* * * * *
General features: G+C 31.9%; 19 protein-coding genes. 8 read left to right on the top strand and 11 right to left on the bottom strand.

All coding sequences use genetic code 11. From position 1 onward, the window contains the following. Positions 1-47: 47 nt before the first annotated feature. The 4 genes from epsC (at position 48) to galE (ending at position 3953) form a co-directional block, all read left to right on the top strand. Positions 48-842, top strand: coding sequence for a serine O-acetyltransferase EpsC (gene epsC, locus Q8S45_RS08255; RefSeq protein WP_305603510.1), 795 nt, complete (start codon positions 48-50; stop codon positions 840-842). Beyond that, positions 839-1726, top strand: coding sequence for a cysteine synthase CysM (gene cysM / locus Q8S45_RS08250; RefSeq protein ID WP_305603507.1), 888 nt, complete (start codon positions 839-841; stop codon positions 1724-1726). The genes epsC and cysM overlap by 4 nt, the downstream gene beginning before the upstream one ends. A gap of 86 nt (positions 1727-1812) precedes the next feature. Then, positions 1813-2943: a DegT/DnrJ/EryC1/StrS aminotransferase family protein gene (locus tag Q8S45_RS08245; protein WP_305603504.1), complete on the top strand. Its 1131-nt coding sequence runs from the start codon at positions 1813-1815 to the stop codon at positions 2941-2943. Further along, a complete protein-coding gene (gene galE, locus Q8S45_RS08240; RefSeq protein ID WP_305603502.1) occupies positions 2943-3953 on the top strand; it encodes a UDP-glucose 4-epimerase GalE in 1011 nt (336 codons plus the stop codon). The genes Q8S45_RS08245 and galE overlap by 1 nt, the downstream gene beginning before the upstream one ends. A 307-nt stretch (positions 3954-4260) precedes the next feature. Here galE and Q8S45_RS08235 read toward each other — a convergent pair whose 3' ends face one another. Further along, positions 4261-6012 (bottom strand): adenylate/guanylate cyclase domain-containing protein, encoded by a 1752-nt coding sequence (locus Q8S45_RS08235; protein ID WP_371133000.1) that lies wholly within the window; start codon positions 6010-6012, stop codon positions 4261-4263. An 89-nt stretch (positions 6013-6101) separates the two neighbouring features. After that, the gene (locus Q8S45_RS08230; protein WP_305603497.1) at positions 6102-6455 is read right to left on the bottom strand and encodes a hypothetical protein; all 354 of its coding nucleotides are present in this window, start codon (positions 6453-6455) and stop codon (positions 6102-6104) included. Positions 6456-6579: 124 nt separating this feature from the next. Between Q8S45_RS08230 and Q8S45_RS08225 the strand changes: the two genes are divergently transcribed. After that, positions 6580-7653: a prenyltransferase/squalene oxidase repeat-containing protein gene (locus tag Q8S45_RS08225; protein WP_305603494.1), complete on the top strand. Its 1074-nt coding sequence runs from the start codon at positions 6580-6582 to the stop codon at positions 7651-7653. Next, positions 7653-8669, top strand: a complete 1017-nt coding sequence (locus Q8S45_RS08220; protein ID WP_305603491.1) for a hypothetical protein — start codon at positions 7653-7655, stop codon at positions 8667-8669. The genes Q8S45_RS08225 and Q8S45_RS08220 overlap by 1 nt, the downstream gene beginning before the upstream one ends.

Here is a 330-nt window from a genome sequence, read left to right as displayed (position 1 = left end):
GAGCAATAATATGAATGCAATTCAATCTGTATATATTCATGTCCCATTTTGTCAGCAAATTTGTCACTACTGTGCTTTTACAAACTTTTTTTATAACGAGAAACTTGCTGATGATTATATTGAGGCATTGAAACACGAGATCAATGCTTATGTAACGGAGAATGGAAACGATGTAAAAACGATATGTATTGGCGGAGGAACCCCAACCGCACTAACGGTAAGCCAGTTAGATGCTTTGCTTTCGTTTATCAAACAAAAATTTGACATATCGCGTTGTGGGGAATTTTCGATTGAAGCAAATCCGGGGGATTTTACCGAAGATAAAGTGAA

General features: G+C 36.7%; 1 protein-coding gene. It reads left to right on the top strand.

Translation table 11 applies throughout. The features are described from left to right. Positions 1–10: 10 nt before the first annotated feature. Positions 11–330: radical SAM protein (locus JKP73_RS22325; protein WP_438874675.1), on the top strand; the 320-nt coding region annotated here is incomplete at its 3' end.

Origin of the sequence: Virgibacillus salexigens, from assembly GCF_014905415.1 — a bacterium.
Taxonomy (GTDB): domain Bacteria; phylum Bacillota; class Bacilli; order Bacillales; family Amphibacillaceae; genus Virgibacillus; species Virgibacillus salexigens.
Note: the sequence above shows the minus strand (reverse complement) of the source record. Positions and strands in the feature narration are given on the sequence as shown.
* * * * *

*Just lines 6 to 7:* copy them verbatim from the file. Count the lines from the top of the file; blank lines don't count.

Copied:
Translation table 11 applies throughout. The features are described from left to right. Positions 1–10: 10 nt before the first annotated feature. Positions 11–330: radical SAM protein (locus JKP73_RS22325; protein WP_438874675.1), on the top strand; the 320-nt coding region annotated here is incomplete at its 3' end.

Origin of the sequence: Virgibacillus salexigens, from assembly GCF_014905415.1 — a bacterium.